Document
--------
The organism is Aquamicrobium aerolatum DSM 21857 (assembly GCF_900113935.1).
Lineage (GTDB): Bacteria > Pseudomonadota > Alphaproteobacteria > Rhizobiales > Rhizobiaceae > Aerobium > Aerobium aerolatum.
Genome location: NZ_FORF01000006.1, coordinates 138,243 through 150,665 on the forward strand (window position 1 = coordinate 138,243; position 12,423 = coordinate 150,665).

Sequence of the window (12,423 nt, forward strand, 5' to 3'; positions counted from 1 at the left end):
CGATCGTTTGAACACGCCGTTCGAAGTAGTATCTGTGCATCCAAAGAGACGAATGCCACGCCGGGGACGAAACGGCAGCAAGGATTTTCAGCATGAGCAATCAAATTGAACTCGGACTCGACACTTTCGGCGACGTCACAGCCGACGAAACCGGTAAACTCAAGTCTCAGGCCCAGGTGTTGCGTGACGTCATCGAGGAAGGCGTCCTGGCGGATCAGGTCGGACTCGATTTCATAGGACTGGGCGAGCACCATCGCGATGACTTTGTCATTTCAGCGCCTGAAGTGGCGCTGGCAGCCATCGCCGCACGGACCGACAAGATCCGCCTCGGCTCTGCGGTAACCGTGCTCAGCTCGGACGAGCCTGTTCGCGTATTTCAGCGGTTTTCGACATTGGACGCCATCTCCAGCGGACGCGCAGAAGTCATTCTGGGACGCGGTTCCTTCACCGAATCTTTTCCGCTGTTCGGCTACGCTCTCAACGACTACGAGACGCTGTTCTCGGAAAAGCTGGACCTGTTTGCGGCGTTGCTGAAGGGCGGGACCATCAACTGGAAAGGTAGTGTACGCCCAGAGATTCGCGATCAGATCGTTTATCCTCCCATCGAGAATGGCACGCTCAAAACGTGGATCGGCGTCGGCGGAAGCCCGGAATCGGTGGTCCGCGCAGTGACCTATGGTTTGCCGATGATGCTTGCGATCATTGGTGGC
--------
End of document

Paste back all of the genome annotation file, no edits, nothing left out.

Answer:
The organism is Aquamicrobium aerolatum DSM 21857 (assembly GCF_900113935.1).
Lineage (GTDB): Bacteria > Pseudomonadota > Alphaproteobacteria > Rhizobiales > Rhizobiaceae > Aerobium > Aerobium aerolatum.
Genome location: NZ_FORF01000006.1, coordinates 138,243 through 150,665 on the forward strand (window position 1 = coordinate 138,243; position 12,423 = coordinate 150,665).

Sequence of the window (12,423 nt, forward strand, 5' to 3'; positions counted from 1 at the left end):
CGATCGTTTGAACACGCCGTTCGAAGTAGTATCTGTGCATCCAAAGAGACGAATGCCACGCCGGGGACGAAACGGCAGCAAGGATTTTCAGCATGAGCAATCAAATTGAACTCGGACTCGACACTTTCGGCGACGTCACAGCCGACGAAACCGGTAAACTCAAGTCTCAGGCCCAGGTGTTGCGTGACGTCATCGAGGAAGGCGTCCTGGCGGATCAGGTCGGACTCGATTTCATAGGACTGGGCGAGCACCATCGCGATGACTTTGTCATTTCAGCGCCTGAAGTGGCGCTGGCAGCCATCGCCGCACGGACCGACAAGATCCGCCTCGGCTCTGCGGTAACCGTGCTCAGCTCGGACGAGCCTGTTCGCGTATTTCAGCGGTTTTCGACATTGGACGCCATCTCCAGCGGACGCGCAGAAGTCATTCTGGGACGCGGTTCCTTCACCGAATCTTTTCCGCTGTTCGGCTACGCTCTCAACGACTACGAGACGCTGTTCTCGGAAAAGCTGGACCTGTTTGCGGCGTTGCTGAAGGGCGGGACCATCAACTGGAAAGGTAGTGTACGCCCAGAGATTCGCGATCAGATCGTTTATCCTCCCATCGAGAATGGCACGCTCAAAACGTGGATCGGCGTCGGCGGAAGCCCGGAATCGGTGGTCCGCGCAGTGACCTATGGTTTGCCGATGATGCTTGCGATCATTGGTGGC